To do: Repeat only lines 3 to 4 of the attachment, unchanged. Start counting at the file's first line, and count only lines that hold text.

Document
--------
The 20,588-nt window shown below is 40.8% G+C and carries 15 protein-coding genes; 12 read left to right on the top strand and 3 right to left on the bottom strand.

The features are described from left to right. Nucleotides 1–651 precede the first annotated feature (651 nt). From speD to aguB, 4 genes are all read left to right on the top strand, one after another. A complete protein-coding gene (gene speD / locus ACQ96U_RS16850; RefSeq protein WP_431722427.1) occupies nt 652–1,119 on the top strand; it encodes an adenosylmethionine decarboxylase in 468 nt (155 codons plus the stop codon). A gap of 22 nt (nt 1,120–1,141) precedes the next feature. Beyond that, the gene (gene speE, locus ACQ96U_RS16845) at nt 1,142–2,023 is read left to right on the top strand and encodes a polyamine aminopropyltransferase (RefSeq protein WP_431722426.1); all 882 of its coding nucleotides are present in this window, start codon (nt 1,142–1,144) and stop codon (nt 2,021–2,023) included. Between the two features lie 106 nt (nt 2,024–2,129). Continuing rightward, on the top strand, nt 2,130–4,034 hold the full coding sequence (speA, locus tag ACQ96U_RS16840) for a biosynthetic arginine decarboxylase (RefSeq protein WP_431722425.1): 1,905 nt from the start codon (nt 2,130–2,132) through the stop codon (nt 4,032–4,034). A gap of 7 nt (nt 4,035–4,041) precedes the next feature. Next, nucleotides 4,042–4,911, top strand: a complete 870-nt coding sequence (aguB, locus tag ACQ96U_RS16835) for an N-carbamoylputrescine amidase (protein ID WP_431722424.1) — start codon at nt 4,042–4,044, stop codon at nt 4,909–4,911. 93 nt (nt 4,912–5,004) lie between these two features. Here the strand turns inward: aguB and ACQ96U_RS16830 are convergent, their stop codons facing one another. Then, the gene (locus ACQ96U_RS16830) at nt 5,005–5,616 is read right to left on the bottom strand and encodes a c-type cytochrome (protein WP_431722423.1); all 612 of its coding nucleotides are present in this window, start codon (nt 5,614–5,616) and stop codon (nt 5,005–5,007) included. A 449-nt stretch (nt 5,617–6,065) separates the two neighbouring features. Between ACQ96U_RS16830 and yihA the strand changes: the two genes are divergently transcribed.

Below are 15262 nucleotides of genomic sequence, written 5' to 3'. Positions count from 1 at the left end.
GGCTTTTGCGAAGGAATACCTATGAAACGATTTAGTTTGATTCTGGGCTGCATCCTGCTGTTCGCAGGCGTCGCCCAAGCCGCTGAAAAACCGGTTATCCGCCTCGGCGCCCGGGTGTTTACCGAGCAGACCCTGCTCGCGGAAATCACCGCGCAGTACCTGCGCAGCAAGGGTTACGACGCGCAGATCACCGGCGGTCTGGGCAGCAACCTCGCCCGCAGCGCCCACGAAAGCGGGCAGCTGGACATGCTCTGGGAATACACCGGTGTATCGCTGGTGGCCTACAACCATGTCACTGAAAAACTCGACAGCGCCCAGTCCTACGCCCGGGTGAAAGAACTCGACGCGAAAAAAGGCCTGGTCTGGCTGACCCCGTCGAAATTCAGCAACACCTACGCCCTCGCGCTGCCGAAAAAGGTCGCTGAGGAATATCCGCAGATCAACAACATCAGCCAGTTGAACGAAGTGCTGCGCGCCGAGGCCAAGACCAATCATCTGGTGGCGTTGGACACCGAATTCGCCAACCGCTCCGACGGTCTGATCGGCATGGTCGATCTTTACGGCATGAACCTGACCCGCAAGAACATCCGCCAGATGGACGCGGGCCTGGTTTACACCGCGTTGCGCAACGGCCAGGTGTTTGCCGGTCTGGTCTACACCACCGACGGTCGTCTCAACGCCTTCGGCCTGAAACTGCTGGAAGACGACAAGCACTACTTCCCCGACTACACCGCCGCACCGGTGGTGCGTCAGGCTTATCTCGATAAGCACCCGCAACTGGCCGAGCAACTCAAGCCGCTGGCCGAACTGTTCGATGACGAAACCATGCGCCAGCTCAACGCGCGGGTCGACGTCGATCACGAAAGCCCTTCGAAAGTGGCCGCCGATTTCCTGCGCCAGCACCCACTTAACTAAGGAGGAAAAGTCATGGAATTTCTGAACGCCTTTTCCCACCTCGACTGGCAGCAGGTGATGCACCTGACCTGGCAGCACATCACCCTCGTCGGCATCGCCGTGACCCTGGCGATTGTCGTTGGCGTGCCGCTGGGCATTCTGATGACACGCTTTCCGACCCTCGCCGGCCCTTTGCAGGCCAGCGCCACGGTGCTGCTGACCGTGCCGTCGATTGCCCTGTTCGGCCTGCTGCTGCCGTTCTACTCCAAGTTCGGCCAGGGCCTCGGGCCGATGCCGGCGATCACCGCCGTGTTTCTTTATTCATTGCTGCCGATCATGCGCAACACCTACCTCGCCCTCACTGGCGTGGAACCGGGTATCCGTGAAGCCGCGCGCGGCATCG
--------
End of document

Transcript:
Below are 15262 nucleotides of genomic sequence, written 5' to 3'. Positions count from 1 at the left end.
GGCTTTTGCGAAGGAATACCTATGAAACGATTTAGTTTGATTCTGGGCTGCATCCTGCTGTTCGCAGGCGTCGCCCAAGCCGCTGAAAAACCGGTTATCCGCCTCGGCGCCCGGGTGTTTACCGAGCAGACCCTGCTCGCGGAAATCACCGCGCAGTACCTGCGCAGCAAGGGTTACGACGCGCAGATCACCGGCGGTCTGGGCAGCAACCTCGCCCGCAGCGCCCACGAAAGCGGGCAGCTGGACATGCTCTGGGAATACACCGGTGTATCGCTGGTGGCCTACAACCATGTCACTGAAAAACTCGACAGCGCCCAGTCCTACGCCCGGGTGAAAGAACTCGACGCGAAAAAAGGCCTGGTCTGGCTGACCCCGTCGAAATTCAGCAACACCTACGCCCTCGCGCTGCCGAAAAAGGTCGCTGAGGAATATCCGCAGATCAACAACATCAGCCAGTTGAACGAAGTGCTGCGCGCCGAGGCCAAGACCAATCATCTGGTGGCGTTGGACACCGAATTCGCCAACCGCTCCGACGGTCTGATCGGCATGGTCGATCTTTACGGCATGAACCTGACCCGCAAGAACATCCGCCAGATGGACGCGGGCCTGGTTTACACCGCGTTGCGCAACGGCCAGGTGTTTGCCGGTCTGGTCTACACCACCGACGGTCGTCTCAACGCCTTCGGCCTGAAACTGCTGGAAGACGACAAGCACTACTTCCCCGACTACACCGCCGCACCGGTGGTGCGTCAGGCTTATCTCGATAAGCACCCGCAACTGGCCGAGCAACTCAAGCCGCTGGCCGAACTGTTCGATGACGAAACCATGCGCCAGCTCAACGCGCGGGTCGACGTCGATCACGAAAGCCCTTCGAAAGTGGCCGCCGATTTCCTGCGCCAGCACCCACTTAACTAAGGAGGAAAAGTCATGGAATTTCTGAACGCCTTTTCCCACCTCGACTGGCAGCAGGTGATGCACCTGACCTGGCAGCACATCACCCTCGTCGGCATCGCCGTGACCCTGGCGATTGTCGTTGGCGTGCCGCTGGGCATTCTGATGACACGCTTTCCGACCCTCGCCGGCCCTTTGCAGGCCAGCGCCACGGTGCTGCTGACCGTGCCGTCGATTGCCCTGTTCGGCCTGCTGCTGCCGTTCTACTCCAAGTTCGGCCAGGGCCTCGGGCCGATGCCGGCGATCACCGCCGTGTTTCTTTATTCATTGCTGCCGATCATGCGCAACACCTACCTCGCCCTCACTGGCGTGGAACCGGGTATCCGTGAAGCCGCGCGCGGCATCG